The government's argument on this point was that there is no authorization by law in EAPA or elsewhere to disclose the confidential information. Unlike antidumping and countervailing duty cases, there is no statute or regulation that creates a protective order to prevent unauthorized disclosure. In the absence of that mechanism, the argument goes, Customs was not permitted to disclose the information to Royal. 

None of that matters because the Constitution requires disclosure. The Federal Circuit referred to this as a "relatively immutable principle" of due process. The Court held that where an agency makes an adjudicative decision that seriously injures an individual, due process includes the right to know what evidence is being used against that individual. Business confidential information is not exempt from this constitutional requirement. For purposes of the Trade Secrets Act, the Constitution is the authorization by law. 

Given the constitutional mandate to disclose, Customs has the "inherent authority" to create a protective order mechanism. That system can allow the importer access to the full record to evaluate and rebut the evidence against it while protecting the information from unnecessary public disclosure. According to the Court, "There is no basis for CBP to violate Royal Brush's due process rights by failing to provide the information on which it relied to Royal Brush." This holding is probably broad enough to mandate that Customs create a protective order system for EAPA, which it can do by adopting some version of the system the Commerce Department uses in trade cases.

The last issue was whether Customs improperly denied Royal the opportunity to rebut new evidence Customs added to the record following "verification" in the Philippines. This also has a constitutional aspect but is directly addressed in the regulations at 19 CFR 165.23(c)(1):

If CBP places new factual information on the administrative record on or after the 200th calendar day after the initiation of the investigation (or if such information is placed on the record at CBP's request), the parties to the investigation will have ten calendar days to provide rebuttal information to the new factual information.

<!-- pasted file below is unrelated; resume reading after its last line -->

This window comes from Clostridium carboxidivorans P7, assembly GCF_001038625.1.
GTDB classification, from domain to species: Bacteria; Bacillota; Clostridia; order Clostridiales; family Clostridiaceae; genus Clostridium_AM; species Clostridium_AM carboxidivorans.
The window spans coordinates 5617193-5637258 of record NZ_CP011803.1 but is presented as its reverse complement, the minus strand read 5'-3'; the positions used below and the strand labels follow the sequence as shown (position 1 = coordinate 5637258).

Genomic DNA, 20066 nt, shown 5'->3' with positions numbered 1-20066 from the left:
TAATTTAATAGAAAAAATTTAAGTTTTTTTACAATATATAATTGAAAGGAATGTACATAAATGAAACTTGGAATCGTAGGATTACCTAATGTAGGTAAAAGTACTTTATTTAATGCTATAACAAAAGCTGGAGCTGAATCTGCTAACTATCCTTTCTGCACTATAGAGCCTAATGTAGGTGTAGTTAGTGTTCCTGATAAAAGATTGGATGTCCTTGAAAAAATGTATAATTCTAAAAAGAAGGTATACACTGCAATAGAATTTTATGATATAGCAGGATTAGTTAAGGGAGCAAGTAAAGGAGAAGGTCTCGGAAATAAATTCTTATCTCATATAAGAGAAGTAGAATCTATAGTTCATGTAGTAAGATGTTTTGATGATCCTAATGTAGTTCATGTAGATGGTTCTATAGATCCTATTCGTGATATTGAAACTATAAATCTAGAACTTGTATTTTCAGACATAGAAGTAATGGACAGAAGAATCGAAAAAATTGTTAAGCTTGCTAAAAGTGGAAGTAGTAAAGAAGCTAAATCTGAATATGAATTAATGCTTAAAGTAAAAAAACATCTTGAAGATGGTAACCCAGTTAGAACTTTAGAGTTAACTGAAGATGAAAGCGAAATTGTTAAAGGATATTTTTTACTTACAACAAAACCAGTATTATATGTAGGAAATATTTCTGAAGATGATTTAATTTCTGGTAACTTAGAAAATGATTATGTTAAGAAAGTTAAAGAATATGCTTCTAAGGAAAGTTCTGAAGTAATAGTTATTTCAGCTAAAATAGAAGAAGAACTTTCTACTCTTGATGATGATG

The government's argument was that this regulation did not apply because no new factual information was put on the record. This argument was refuted by Customs' own report indicating that new information was provided in the Verification Report. Thus, Royal established that it had a right to an opportunity to both see and rebut that information.

All in all, this is a big win for importers who are subject to an evasion investigation and their foreign exporters. This decision will necessarily add to the transparency of that process and allow importers a full opportunity to review and address the evidence against them. This aligns nicely with the "visceral and negative" reaction I described in the previous post on EAPA. 

The decision may have broader implications as well. Importers have expressed similar concerns about the transparency of the forced labor enforcement process. A common refrain is that importers do not know what information Customs has gathered indicating that forced labor is being used in the supply chain and, therefore, the importer has no way to rebut that evidence. If this decision on the due process rights of importers subject to Customs' administrative adjudication applies generally, it may require that Customs make its administrative record fully available, including confidential information. That might be an interesting unintended consequence of this EAPA case.